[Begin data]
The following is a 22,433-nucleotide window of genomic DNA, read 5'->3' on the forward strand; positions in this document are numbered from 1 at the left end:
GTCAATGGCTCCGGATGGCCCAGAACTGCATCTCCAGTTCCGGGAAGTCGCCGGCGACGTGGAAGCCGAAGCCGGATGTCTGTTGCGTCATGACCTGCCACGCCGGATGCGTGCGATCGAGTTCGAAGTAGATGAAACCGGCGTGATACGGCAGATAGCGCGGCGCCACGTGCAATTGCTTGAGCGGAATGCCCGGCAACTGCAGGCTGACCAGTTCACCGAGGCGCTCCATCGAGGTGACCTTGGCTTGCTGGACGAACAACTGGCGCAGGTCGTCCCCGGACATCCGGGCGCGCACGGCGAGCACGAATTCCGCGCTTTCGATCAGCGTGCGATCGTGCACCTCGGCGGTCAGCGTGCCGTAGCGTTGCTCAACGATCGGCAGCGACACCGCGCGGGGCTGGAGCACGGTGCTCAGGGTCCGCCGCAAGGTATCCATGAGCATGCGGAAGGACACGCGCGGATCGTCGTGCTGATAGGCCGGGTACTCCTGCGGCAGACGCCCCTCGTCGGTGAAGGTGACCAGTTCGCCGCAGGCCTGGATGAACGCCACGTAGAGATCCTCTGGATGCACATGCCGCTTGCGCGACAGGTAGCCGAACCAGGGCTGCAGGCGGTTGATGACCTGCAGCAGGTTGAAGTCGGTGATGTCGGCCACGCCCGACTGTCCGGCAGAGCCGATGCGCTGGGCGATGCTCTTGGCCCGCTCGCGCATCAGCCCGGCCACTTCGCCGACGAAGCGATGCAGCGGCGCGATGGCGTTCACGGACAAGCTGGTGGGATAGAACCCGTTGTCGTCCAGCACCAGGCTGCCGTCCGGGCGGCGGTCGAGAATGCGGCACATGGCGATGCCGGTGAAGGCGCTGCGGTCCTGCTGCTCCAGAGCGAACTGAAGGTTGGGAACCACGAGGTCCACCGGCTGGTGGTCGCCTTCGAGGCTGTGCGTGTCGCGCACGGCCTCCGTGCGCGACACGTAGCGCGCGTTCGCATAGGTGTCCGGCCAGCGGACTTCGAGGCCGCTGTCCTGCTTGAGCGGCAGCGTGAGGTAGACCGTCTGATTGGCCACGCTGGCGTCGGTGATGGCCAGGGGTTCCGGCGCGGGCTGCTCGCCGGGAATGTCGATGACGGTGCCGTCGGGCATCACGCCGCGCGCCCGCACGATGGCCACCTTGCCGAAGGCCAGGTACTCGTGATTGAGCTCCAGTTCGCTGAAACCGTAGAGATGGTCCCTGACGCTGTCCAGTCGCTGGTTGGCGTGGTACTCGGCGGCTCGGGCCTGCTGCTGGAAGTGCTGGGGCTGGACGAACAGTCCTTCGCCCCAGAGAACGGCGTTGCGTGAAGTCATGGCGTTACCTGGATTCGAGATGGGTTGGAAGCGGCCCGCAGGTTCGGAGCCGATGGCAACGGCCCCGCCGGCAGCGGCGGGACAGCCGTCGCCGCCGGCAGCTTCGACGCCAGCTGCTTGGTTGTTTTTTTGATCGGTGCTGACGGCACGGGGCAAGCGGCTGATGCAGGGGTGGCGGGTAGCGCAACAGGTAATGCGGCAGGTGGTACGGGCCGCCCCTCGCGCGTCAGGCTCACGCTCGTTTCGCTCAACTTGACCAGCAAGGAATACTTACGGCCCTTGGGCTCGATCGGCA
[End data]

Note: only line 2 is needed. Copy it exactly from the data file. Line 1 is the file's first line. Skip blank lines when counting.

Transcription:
GTCAATGGCTCCGGATGGCCCAGAACTGCATCTCCAGTTCCGGGAAGTCGCCGGCGACGTGGAAGCCGAAGCCGGATGTCTGTTGCGTCATGACCTGCCACGCCGGATGCGTGCGATCGAGTTCGAAGTAGATGAAACCGGCGTGATACGGCAGATAGCGCGGCGCCACGTGCAATTGCTTGAGCGGAATGCCCGGCAACTGCAGGCTGACCAGTTCACCGAGGCGCTCCATCGAGGTGACCTTGGCTTGCTGGACGAACAACTGGCGCAGGTCGTCCCCGGACATCCGGGCGCGCACGGCGAGCACGAATTCCGCGCTTTCGATCAGCGTGCGATCGTGCACCTCGGCGGTCAGCGTGCCGTAGCGTTGCTCAACGATCGGCAGCGACACCGCGCGGGGCTGGAGCACGGTGCTCAGGGTCCGCCGCAAGGTATCCATGAGCATGCGGAAGGACACGCGCGGATCGTCGTGCTGATAGGCCGGGTACTCCTGCGGCAGACGCCCCTCGTCGGTGAAGGTGACCAGTTCGCCGCAGGCCTGGATGAACGCCACGTAGAGATCCTCTGGATGCACATGCCGCTTGCGCGACAGGTAGCCGAACCAGGGCTGCAGGCGGTTGATGACCTGCAGCAGGTTGAAGTCGGTGATGTCGGCCACGCCCGACTGTCCGGCAGAGCCGATGCGCTGGGCGATGCTCTTGGCCCGCTCGCGCATCAGCCCGGCCACTTCGCCGACGAAGCGATGCAGCGGCGCGATGGCGTTCACGGACAAGCTGGTGGGATAGAACCCGTTGTCGTCCAGCACCAGGCTGCCGTCCGGGCGGCGGTCGAGAATGCGGCACATGGCGATGCCGGTGAAGGCGCTGCGGTCCTGCTGCTCCAGAGCGAACTGAAGGTTGGGAACCACGAGGTCCACCGGCTGGTGGTCGCCTTCGAGGCTGTGCGTGTCGCGCACGGCCTCCGTGCGCGACACGTAGCGCGCGTTCGCATAGGTGTCCGGCCAGCGGACTTCGAGGCCGCTGTCCTGCTTGAGCGGCAGCGTGAGGTAGACCGTCTGATTGGCCACGCTGGCGTCGGTGATGGCCAGGGGTTCCGGCGCGGGCTGCTCGCCGGGAATGTCGATGACGGTGCCGTCGGGCATCACGCCGCGCGCCCGCACGATGGCCACCTTGCCGAAGGCCAGGTACTCGTGATTGAGCTCCAGTTCGCTGAAACCGTAGAGATGGTCCCTGACGCTGTCCAGTCGCTGGTTGGCGTGGTACTCGGCGGCTCGGGCCTGCTGCTGGAAGTGCTGGGGCTGGACGAACAGTCCTTCGCCCCAGAGAACGGCGTTGCGTGAAGTCATGGCGTTACCTGGATTCGAGATGGGTTGGAAGCGGCCCGCAGGTTCGGAGCCGATGGCAACGGCCCCGCCGGCAGCGGCGGGACAGCCGTCGCCGCCGGCAGCTTCGACGCCAGCTGCTTGGTTGTTTTTTTGATCGGTGCTGACGGCACGGGGCAAGCGGCTGATGCAGGGGTGGCGGGTAGCGCAACAGGTAATGCGGCAGGTGGTACGGGCCGCCCCTCGCGCGTCAGGCTCACGCTCGTTTCGCTCAACTTGACCAGCAAGGAATACTTACGGCCCTTGGGCTCGATCGGCA